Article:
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Renal medicine specialist

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Summary of occupation

Renal medicine specialists manage conditions associated with renal (kidney) impairment and failure. Their main goal is to optimise renal function. They manage patients on dialysis and those who have had kidney transplants.

This medical specialty covers a wide range of diseases from acute emergencies to chronic renal failure, acid-base and electrolyte disorders, kidney stones and transplantation.

There are approximately 18 renal medicine specialists practising in Western Australia all of who are based in the metropolitan area.

ANZSCO description: Investigates, diagnoses and treats disorders of  the human kidney. Registration or licensing is required.
Alternative names: Internal Medical Specialist, Medical Practitioner, Nephrologist, Physician, Renal Medicine Physician, Specialist
Specialisations: Paediatric nephrology
Job prospects: Average
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Knowledge, skills and attributes

Renal medicine specialists need:

  • an extensive knowledge of emergency, intensive care medicine and other systemic diseases (diabetes) that can lead to kidney failure and biochemistry
  • excellent communication skills
  • to be confident with screening methods
  • to collaborate with other specialists, including transplant surgeons, nurses and other health professionals
  • to be able to relate to patients of all ages and in many cases develop long-term relationships with these individuals and their families
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Working conditions

With approximately 1 in 3 Australians at risk of developing chronic kidney disease, renal medicine specialists are frequently in demand.

Renal medicine specialists can work in private and public practice however most work in public hospitals in capital cities. It is a demanding speciality, with high work pressures and regular on-call requirements.

The highs associated with the speciality include successfully managing acute renal failure or kidney transplantation. The lows can include looking after patients with chronic renal failure or those on dialysis.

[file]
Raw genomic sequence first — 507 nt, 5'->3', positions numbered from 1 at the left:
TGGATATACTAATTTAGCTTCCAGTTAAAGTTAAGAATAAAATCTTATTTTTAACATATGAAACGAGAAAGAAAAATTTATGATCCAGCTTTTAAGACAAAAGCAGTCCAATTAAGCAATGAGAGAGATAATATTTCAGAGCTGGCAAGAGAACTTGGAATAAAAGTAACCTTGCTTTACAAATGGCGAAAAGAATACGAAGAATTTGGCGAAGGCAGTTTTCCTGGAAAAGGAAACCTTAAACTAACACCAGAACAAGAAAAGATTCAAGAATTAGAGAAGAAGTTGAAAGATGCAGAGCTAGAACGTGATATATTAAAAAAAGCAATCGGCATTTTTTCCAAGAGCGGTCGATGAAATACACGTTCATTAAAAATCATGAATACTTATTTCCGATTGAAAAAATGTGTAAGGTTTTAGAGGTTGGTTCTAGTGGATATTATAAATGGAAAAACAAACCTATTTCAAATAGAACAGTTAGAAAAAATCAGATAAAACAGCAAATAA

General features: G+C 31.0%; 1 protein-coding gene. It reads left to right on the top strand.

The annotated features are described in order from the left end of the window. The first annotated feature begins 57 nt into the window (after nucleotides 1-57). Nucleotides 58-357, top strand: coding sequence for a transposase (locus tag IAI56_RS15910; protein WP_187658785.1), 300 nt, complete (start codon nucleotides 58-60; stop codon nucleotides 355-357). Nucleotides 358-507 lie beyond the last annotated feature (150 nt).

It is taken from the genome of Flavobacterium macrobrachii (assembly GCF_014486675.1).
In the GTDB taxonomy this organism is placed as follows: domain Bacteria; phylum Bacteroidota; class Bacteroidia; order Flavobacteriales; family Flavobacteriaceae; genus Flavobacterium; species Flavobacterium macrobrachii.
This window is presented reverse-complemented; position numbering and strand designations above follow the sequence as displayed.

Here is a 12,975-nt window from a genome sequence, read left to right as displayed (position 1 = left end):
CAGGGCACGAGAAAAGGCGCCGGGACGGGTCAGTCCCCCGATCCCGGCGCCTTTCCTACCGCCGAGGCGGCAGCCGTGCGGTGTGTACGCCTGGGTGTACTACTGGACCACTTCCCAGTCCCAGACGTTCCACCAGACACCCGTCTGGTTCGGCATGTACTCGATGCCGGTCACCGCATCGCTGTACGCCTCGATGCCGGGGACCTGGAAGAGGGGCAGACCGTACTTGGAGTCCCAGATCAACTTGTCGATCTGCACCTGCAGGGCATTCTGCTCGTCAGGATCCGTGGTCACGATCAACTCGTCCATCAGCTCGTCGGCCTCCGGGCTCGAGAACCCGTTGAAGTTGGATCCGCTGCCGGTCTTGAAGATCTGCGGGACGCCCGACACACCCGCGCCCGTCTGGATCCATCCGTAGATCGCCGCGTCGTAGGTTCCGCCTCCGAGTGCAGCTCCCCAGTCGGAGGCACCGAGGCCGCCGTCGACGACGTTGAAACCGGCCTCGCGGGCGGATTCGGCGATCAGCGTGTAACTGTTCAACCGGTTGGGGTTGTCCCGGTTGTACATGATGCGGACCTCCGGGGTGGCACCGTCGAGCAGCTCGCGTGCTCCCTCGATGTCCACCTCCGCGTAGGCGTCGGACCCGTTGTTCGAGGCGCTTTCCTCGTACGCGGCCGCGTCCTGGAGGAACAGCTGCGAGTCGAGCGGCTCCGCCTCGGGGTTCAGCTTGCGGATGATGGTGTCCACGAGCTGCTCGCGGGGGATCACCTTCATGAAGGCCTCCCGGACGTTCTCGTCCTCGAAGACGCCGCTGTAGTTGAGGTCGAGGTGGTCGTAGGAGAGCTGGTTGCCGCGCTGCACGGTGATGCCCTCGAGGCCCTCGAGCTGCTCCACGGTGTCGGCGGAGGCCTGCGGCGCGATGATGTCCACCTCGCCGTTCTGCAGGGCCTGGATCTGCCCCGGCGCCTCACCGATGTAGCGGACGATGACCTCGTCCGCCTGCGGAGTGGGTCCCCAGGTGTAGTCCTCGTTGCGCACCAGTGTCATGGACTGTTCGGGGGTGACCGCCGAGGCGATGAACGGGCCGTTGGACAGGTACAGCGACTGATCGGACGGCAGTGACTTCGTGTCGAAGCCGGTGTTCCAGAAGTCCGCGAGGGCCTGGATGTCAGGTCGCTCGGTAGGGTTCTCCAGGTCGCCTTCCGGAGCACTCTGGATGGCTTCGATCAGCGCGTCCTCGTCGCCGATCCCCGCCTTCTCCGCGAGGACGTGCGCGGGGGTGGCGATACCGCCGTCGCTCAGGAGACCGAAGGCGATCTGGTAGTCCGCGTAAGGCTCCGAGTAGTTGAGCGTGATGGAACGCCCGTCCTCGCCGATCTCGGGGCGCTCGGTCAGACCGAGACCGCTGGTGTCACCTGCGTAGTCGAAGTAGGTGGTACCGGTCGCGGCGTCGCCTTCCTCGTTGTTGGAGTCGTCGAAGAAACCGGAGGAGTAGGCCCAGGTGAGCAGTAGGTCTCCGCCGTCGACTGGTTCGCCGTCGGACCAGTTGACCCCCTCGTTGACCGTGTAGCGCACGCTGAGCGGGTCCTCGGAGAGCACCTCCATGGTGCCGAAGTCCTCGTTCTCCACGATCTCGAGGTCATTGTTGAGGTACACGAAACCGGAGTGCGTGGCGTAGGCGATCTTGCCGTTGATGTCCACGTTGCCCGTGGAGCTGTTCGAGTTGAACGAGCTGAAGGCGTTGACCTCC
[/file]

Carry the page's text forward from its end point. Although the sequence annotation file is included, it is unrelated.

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Salary details

On average, renal medicine specialists can expect to earn between $2 692 and $3 461 per week ($140 000 and $180 000 per year) depending on the organisation they work for and their level of experience. As a renal medicine specialist develops their skills, their earning potential will generally increase.

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Tools and technologies

Renal medicine specialists need to be familiar with techniques associated with microscopy, biopsy, imaging, dialysis and transplantation.

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Education and training/entrance requirements

To become a renal medicine specialist, you must first become a qualified medical practitioner and then specialise in renal medicine.

In Western Australia, postgraduate courses in medicine are offered by the University of Notre Dame and the University of Western Australia. These degrees usually take four years to complete. Entry requirements include completion of a bachelor degree in any discipline. You must also sit the Graduate Australian Medical Schools Admissions Test and attend an interview at your chosen institution. Contact the universities you are interested in for more information.

On completion of the postgraduate medical degree, you must work in the public hospital system for two years (internship and residency). To specialise in renal medicine, doctors can apply to Royal Australasian College of Physicians to undertake further training and ultimately receive fellowship.

Related courses

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Apprenticeships and traineeships

As an apprentice or trainee, you enter into a formal training contract with an employer. You spend most of your time working and learning practical skills on the job and you spend some time undertaking structured training with a registered training provider of your choice. They will assess your skills and when you are competent in all areas, you will be awarded a nationally recognised qualification.

If you are still at school you can access an apprenticeship through your school. You generally start your school based apprenticeship by attending school three days a week, spending one day at a registered training organisation and one day at work. Talk to your school's VET Co-ordinator to start your training now through VET in Schools. If you get a full-time apprenticeship you can apply to leave school before reaching the school leaving age.

If you are no longer at school you can apply for an apprenticeship or traineeship and get paid while you learn and work.

Related apprenticeships

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Recognition of prior learning

If you think you already have some of the skills or competencies, obtained either through non-formal or informal learning, you may be able to gain credit through recognition of prior learning.

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